Chelsea football club put Andy Murray on the road to recovery

World No 3 undergoes treatment at football club in rehabilitation from back surgery

Andy Murray has probably had to keep his Arsenal affections quiet in recent weeks. The 26-year-old Scot has become a regular visitor to Chelsea’s training ground in Surrey and is a big admirer of their manager, Jose Mourinho.

Murray revealed that Chelsea have played a significant part in his rehabilitation after the back surgery he underwent nearly six weeks ago. The world No 3, who hopes to return to competition in the new year, has been having treatment at Chelsea’s training base in Cobham, not far from his own home.

“It’s sped up the recovery a lot,” Murray said. “I’ve been doing anti-gravity running in the swimming pool. Most of what I do is straight-line running in the pool. It’s basically like an underwater treadmill. It’s been a massive help for me to be able to do that, because there aren’t many of them around.

“I do pilates with a teacher in Cobham as well. Then I have a bike and some weights at my house, so I can do some of the work there, but most of the stuff I’m doing is at Chelsea.

“The first day I was there, Jose Mourinho came down to say hi and chatted. He didn’t give me any advice, but for me it was just really interesting to speak to him. I love football. I had met him a couple of times before. It’s nice to have him back managing here, because it’s very exciting to see what he’s doing.”

Murray added: “Hopefully I’m going to watch a training session one morning next week. I used to go to a lot of Chelsea games a few years back because I didn’t have an apartment so I stayed in the hotel next to Stamford Bridge.”

Although Murray has yet to hit a ball since his operation, he is satisfied with his progress. “The guy who did the surgery seems to be happy with it and the physios have been happy with the way I’ve been recovering,” he said.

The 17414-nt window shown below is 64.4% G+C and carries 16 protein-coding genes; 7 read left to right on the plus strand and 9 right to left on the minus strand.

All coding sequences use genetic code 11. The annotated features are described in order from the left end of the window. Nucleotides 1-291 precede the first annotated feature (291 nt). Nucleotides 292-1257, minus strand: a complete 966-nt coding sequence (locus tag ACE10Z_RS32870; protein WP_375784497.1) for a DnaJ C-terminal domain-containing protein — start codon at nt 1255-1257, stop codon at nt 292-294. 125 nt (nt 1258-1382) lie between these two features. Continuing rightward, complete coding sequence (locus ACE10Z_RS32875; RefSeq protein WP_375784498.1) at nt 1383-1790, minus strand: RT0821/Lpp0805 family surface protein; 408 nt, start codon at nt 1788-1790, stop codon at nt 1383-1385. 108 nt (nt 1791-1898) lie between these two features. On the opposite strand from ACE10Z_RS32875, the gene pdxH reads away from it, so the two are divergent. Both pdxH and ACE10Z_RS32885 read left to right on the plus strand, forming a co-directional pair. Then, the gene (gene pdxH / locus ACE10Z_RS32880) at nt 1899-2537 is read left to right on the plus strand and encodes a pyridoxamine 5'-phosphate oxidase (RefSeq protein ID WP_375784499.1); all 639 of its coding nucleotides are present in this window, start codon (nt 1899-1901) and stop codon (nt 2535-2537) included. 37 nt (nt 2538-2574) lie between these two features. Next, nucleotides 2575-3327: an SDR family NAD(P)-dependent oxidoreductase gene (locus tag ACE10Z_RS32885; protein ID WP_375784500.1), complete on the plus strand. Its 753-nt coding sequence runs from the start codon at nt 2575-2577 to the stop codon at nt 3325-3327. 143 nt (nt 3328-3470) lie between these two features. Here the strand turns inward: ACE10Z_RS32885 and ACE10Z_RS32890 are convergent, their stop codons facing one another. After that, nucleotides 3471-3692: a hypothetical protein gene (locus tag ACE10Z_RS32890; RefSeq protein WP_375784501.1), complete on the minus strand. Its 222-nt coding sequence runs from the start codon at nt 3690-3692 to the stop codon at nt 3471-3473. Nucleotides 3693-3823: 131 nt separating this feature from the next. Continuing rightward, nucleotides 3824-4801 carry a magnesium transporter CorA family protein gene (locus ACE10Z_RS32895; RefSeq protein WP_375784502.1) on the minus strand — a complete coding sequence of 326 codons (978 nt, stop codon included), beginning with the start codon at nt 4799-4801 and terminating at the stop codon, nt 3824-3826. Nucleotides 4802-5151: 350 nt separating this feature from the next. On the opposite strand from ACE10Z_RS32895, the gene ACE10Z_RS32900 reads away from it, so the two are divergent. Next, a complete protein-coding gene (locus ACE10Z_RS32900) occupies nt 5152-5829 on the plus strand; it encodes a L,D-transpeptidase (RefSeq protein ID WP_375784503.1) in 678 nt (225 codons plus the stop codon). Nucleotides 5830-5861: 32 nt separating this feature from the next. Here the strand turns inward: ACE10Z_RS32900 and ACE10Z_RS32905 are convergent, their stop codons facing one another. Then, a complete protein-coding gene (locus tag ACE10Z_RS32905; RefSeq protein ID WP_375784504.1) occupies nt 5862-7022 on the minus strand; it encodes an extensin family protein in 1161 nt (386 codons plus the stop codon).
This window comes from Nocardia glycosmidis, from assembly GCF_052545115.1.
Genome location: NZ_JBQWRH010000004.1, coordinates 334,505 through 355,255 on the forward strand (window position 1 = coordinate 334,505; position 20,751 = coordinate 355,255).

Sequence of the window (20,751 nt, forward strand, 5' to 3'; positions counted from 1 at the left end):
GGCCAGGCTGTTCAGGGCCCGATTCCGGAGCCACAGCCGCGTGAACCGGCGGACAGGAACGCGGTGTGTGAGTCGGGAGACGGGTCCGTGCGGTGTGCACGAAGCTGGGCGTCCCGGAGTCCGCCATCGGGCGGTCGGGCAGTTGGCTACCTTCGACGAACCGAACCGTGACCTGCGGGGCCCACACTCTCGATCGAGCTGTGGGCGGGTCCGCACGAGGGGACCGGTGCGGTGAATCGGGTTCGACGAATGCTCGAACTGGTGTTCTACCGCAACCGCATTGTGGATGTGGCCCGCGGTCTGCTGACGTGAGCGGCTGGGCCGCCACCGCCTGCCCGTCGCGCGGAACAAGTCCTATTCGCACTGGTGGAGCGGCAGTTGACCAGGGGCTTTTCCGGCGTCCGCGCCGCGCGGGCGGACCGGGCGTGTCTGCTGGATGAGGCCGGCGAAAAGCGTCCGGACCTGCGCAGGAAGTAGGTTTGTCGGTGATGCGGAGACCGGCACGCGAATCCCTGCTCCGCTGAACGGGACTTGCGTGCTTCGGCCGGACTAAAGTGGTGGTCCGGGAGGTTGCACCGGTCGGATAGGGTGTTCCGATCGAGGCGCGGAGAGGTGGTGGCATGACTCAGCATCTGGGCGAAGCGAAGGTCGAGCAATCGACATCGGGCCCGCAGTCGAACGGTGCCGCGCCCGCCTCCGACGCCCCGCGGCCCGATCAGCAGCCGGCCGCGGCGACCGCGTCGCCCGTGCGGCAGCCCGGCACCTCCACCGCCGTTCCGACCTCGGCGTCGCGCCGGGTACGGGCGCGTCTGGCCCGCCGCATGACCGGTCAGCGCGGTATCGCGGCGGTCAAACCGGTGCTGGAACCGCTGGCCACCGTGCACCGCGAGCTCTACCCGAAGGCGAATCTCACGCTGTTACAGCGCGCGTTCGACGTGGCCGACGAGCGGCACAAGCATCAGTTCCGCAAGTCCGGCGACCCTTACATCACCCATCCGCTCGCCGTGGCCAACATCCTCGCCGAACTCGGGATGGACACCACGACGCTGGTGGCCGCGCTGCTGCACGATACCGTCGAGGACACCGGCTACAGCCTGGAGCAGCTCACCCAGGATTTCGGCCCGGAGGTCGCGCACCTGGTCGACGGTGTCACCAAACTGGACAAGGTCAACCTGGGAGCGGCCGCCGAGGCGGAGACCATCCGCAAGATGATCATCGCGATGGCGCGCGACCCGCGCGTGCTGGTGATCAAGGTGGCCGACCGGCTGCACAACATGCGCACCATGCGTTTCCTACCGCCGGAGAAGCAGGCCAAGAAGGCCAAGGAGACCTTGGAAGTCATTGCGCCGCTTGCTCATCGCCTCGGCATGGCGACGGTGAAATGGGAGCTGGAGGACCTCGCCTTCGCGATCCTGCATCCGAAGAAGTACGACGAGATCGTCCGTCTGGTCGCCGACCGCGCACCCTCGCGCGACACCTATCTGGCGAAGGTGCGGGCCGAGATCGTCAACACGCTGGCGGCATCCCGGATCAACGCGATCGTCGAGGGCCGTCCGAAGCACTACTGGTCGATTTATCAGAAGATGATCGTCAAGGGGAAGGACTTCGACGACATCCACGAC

“I’ve been working very hard every single day to get myself back on court as soon as possible. I’m doing all the right things, training hard and doing hours of rehab every day. I’ll come back when I’m ready, but hopefully it won’t be too long.”

Murray’s major target is to be fully fit in time for the Australian Open in January, though he is due to play in an exhibition event in Barbados at the end of this month.

“If things progress very, very quickly it’s possible, but if there are some setbacks or whatever I’m not going to rush back,” he said. “I would love to be able to play a match or two in Barbados, but I will have a better idea of that in 10 days or two weeks.”

Speaking at Queen’s Club in west London at the launch of Head’s new Graphene Radical racket, Murray said he had decided to have surgery after coping with problems with his lower back for nearly two years.

“There were a few issues going on with my back that were causing me quite a lot of pain,” he said. “I just couldn’t handle playing with the pain any longer. All the things I like to do away from the court – playing football, go-karting, golf, other sports – I wasn’t able to do any of that. I thought, ‘I don’t want to have to do that for the next five or six years. I don’t want to just have to do hours of physio every day’.”

Meanwhile Murray’s coach, Ivan Lendl, will join Andre Agassi, Pete Sampras and Pat Cash at an exhibition event at Earls Court on 3 March next year, which has been designated “World Tennis Day”. Cash will play Lendl to open the evening before Agassi takes on Sampras.

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